2

Forgive me if this has already been asked, I could not find it via search.

My question is this: what is the proper way to append computer storage abbreviations to a number? For example, a 500 gigabyte hard disk drive will usually be spelled as "500GB" on web sites, with no space, but occasionally I see "500 GB", with a space between the number and the unit. Putting a space between the number and the abbreviation makes more sense to me, but since even Apple does not put a space between them, I am not sure. Which is the proper way?

closed as primarily opinion-based by FumbleFingers, user66974, anongoodnurse, tchrist, Kristina Lopez Jun 9 '14 at 19:57

Many good questions generate some degree of opinion based on expert experience, but answers to this question will tend to be almost entirely based on opinions, rather than facts, references, or specific expertise. If this question can be reworded to fit the rules in the help center, please edit the question.

  • Both usages are about equally common for nnn GB, which is obviously a relatively recent form. Something older, such as 100 mph, is much more likely to be written as two words. But there's no real concept of "correct" for such forms - choose whatever style guide you like, and follow their prescription. – FumbleFingers Jun 9 '14 at 17:10
3

It's a style matter.

This can make it a style-guide matter. Some style-guides insist on no space, some on a space.

Those that insist on a space generally don't have a space before the degree symbol for degrees of arc, or the prime and double prime when used for minutes, seconds, inches or feet, but do before the degree symbol when used for degrees of a scale (most often with temperature, e.g. 9 °C but 9° angle).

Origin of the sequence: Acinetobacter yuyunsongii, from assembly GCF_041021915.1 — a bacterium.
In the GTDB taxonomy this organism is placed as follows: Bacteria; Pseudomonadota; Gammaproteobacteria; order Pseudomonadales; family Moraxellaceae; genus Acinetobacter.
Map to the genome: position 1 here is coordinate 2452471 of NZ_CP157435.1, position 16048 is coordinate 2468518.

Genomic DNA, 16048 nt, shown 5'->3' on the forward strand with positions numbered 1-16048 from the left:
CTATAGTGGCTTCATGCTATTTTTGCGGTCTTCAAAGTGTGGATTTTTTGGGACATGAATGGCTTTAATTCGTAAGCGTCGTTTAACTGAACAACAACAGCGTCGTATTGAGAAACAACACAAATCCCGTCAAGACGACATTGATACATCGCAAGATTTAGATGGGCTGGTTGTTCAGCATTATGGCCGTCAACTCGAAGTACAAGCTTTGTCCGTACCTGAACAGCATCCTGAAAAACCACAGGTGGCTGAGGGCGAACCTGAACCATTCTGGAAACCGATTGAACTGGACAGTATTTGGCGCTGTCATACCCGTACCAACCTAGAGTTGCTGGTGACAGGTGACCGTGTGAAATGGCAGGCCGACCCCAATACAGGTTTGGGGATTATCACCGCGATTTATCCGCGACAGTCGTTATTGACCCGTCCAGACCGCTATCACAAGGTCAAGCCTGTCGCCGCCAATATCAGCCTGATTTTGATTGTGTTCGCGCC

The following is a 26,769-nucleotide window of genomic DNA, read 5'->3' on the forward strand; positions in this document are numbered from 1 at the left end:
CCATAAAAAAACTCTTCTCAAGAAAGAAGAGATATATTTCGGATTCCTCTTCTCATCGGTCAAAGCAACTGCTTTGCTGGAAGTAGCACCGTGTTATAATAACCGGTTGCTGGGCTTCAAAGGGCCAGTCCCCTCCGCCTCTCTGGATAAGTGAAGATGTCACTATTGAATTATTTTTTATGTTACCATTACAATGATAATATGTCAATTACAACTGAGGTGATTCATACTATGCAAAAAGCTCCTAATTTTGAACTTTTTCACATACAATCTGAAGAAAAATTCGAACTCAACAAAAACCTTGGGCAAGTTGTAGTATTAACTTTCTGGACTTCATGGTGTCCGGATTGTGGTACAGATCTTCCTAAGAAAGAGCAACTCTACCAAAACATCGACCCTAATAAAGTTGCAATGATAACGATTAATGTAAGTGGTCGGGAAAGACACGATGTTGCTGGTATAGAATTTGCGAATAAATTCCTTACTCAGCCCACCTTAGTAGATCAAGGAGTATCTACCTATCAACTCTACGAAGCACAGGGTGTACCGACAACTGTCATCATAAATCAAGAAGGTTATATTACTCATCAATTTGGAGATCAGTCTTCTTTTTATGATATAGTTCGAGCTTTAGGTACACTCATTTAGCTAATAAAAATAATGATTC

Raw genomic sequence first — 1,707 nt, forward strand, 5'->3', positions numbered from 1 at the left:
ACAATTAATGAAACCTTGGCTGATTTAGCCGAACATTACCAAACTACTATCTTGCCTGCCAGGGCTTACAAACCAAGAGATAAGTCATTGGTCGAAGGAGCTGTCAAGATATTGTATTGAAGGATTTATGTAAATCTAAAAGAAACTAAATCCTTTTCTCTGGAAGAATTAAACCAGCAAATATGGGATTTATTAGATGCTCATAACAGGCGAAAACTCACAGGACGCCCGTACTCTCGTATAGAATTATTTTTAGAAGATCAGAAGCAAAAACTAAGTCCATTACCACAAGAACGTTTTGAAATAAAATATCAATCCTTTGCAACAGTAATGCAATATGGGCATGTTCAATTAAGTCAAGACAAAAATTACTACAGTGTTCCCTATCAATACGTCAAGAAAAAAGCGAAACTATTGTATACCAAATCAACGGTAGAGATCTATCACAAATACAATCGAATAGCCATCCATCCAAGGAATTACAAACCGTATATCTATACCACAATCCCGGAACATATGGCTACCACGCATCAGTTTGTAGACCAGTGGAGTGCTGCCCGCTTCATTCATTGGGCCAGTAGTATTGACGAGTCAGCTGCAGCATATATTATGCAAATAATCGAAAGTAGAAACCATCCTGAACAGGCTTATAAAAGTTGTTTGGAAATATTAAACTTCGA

The space should be a non-breaking space so as to keep the unit on the same line as the number.

Some technical guides as well as writing guides have rules on the matter, so for example if you were writing to a guide that wanted no spaces, but also to a technical standard such as SI or NIST which insists on spaces, you would hence probably favour the space on the basis that if you are concerned with such a technical standard, then it—being more directly relate to the technical matters—would be of more importance to you.

Guides also differ on whether you would space, hyphenate, or close in the case of an adjectival use such as "10-m pole/10m pole/10 m pole". IIRC the SI standard both says you should use a space in such cases, and then actually hyphenates itself at another point!

3

As a matter of modern technical writing style, 500 gigabytes can be written as 500 GB or 500GB.

As a matter of grammar, fusing '500' and 'GB' into '500GB' makes as much sense to me as fusing '3' and 'apples' into '3apples'. I always separate numbers and the things that they count with a space.

Not the answer you're looking for? Browse other questions tagged or ask your own question.